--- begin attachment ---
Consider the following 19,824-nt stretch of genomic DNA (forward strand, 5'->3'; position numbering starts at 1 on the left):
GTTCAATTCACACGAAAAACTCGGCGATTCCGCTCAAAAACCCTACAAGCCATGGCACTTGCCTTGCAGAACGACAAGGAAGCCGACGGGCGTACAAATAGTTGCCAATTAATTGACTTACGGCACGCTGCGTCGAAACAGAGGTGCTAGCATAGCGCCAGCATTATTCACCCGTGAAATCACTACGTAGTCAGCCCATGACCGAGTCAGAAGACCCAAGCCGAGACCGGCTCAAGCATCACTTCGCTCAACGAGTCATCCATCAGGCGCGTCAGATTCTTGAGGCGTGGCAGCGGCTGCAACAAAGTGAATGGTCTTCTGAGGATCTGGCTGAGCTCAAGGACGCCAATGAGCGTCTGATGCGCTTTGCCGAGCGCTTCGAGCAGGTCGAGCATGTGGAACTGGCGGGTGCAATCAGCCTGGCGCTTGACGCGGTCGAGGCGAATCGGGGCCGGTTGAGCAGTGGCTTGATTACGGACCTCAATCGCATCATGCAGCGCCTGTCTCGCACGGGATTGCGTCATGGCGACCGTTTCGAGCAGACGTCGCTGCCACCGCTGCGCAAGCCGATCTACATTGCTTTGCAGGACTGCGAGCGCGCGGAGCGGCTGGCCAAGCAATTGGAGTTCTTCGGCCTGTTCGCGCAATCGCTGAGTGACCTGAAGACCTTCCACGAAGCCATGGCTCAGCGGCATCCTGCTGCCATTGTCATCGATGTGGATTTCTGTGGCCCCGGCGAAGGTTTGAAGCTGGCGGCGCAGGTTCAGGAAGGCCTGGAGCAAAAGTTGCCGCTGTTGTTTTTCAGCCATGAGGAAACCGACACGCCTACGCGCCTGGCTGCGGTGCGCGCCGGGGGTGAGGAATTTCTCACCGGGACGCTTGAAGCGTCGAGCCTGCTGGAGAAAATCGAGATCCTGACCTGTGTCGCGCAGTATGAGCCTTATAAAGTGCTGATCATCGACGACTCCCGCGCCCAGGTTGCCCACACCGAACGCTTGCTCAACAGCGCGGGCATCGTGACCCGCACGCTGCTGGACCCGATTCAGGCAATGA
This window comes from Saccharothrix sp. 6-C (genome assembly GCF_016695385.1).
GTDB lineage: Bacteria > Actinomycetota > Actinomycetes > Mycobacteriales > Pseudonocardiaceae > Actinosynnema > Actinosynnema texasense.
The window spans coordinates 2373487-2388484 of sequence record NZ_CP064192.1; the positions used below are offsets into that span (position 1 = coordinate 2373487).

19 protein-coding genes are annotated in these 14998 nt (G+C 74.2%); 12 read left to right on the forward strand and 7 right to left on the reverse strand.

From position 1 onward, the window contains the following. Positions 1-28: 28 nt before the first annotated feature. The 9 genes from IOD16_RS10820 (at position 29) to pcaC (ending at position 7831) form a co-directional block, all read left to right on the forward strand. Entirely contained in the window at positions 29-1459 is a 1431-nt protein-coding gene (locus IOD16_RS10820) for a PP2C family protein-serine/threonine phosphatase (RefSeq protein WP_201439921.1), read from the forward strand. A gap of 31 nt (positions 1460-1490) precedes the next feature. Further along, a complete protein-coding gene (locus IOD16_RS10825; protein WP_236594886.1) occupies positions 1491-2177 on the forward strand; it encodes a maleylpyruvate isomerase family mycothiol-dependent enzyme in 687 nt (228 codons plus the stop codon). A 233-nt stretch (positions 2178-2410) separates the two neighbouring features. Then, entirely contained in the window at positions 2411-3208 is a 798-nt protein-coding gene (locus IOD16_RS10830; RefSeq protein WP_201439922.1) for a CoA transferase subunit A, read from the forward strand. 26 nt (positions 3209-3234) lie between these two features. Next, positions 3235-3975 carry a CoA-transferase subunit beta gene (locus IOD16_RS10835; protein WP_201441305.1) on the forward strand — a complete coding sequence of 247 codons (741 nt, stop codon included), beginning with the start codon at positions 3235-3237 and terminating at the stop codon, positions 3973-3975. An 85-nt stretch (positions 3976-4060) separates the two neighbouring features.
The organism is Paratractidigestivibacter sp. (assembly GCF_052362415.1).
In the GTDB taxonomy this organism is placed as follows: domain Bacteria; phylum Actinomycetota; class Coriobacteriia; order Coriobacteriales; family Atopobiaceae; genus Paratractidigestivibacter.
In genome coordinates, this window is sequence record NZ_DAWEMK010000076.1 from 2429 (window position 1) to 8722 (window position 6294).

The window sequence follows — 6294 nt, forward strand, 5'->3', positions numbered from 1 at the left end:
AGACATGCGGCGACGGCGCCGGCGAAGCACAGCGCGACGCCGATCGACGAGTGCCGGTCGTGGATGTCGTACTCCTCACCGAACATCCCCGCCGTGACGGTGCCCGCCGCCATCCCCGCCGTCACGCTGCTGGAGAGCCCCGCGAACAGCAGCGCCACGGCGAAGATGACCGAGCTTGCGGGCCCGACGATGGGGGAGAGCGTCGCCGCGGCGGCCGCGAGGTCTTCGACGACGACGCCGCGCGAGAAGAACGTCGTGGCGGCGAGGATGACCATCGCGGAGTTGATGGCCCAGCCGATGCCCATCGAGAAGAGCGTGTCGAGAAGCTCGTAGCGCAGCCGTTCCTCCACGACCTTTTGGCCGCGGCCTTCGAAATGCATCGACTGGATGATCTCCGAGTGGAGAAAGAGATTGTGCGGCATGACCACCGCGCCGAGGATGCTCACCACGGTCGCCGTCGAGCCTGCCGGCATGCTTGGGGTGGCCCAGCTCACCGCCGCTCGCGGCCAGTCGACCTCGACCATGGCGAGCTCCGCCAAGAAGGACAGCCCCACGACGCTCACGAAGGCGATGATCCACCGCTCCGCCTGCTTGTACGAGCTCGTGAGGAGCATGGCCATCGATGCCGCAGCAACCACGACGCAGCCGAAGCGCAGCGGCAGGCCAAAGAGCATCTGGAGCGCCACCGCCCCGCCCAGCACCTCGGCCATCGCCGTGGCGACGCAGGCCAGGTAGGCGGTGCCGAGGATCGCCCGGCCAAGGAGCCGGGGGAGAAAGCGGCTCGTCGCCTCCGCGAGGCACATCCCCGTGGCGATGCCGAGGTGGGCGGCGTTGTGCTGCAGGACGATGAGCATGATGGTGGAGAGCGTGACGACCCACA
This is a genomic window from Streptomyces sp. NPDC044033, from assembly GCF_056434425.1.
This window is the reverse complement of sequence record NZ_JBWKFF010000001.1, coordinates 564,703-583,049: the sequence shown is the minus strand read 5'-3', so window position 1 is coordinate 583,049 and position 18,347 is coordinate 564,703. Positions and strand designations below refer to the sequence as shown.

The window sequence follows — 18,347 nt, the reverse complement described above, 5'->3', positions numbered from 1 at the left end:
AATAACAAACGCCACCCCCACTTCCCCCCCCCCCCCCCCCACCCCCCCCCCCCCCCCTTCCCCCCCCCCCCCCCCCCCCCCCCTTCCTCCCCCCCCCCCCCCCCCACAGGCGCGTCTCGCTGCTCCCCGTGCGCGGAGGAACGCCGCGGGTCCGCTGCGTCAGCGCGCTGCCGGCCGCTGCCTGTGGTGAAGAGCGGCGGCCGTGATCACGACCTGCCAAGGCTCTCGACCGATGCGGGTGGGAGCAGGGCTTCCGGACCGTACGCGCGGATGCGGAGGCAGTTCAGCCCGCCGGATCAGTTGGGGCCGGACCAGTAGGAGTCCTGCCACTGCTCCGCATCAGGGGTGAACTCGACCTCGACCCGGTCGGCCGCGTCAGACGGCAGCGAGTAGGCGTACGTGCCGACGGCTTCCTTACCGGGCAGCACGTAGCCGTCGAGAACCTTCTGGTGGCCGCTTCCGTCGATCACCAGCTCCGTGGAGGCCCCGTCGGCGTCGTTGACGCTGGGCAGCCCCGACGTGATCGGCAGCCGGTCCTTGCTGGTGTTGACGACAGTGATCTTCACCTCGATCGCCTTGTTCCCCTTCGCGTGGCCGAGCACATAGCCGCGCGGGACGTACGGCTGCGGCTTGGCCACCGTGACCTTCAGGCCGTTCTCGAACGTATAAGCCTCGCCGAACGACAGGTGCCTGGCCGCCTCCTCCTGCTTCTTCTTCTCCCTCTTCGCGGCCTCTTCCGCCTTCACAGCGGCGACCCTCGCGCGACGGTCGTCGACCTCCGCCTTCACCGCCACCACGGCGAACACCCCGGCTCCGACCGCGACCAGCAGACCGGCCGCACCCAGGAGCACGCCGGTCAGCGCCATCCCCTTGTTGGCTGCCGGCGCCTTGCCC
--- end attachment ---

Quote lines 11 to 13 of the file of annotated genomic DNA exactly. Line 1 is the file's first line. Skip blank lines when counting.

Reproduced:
The window sequence follows — 6294 nt, forward strand, 5'->3', positions numbered from 1 at the left end:
AGACATGCGGCGACGGCGCCGGCGAAGCACAGCGCGACGCCGATCGACGAGTGCCGGTCGTGGATGTCGTACTCCTCACCGAACATCCCCGCCGTGACGGTGCCCGCCGCCATCCCCGCCGTCACGCTGCTGGAGAGCCCCGCGAACAGCAGCGCCACGGCGAAGATGACCGAGCTTGCGGGCCCGACGATGGGGGAGAGCGTCGCCGCGGCGGCCGCGAGGTCTTCGACGACGACGCCGCGCGAGAAGAACGTCGTGGCGGCGAGGATGACCATCGCGGAGTTGATGGCCCAGCCGATGCCCATCGAGAAGAGCGTGTCGAGAAGCTCGTAGCGCAGCCGTTCCTCCACGACCTTTTGGCCGCGGCCTTCGAAATGCATCGACTGGATGATCTCCGAGTGGAGAAAGAGATTGTGCGGCATGACCACCGCGCCGAGGATGCTCACCACGGTCGCCGTCGAGCCTGCCGGCATGCTTGGGGTGGCCCAGCTCACCGCCGCTCGCGGCCAGTCGACCTCGACCATGGCGAGCTCCGCCAAGAAGGACAGCCCCACGACGCTCACGAAGGCGATGATCCACCGCTCCGCCTGCTTGTACGAGCTCGTGAGGAGCATGGCCATCGATGCCGCAGCAACCACGACGCAGCCGAAGCGCAGCGGCAGGCCAAAGAGCATCTGGAGCGCCACCGCCCCGCCCAGCACCTCGGCCATCGCCGTGGCGACGCAGGCCAGGTAGGCGGTGCCGAGGATCGCCCGGCCAAGGAGCCGGGGGAGAAAGCGGCTCGTCGCCTCCGCGAGGCACATCCCCGTGGCGATGCCGAGGTGGGCGGCGTTGTGCTGCAGGACGATGAGCATGATGGTGGAGAGCGTGACGACCCACA
This is a genomic window from Streptomyces sp. NPDC044033, from assembly GCF_056434425.1.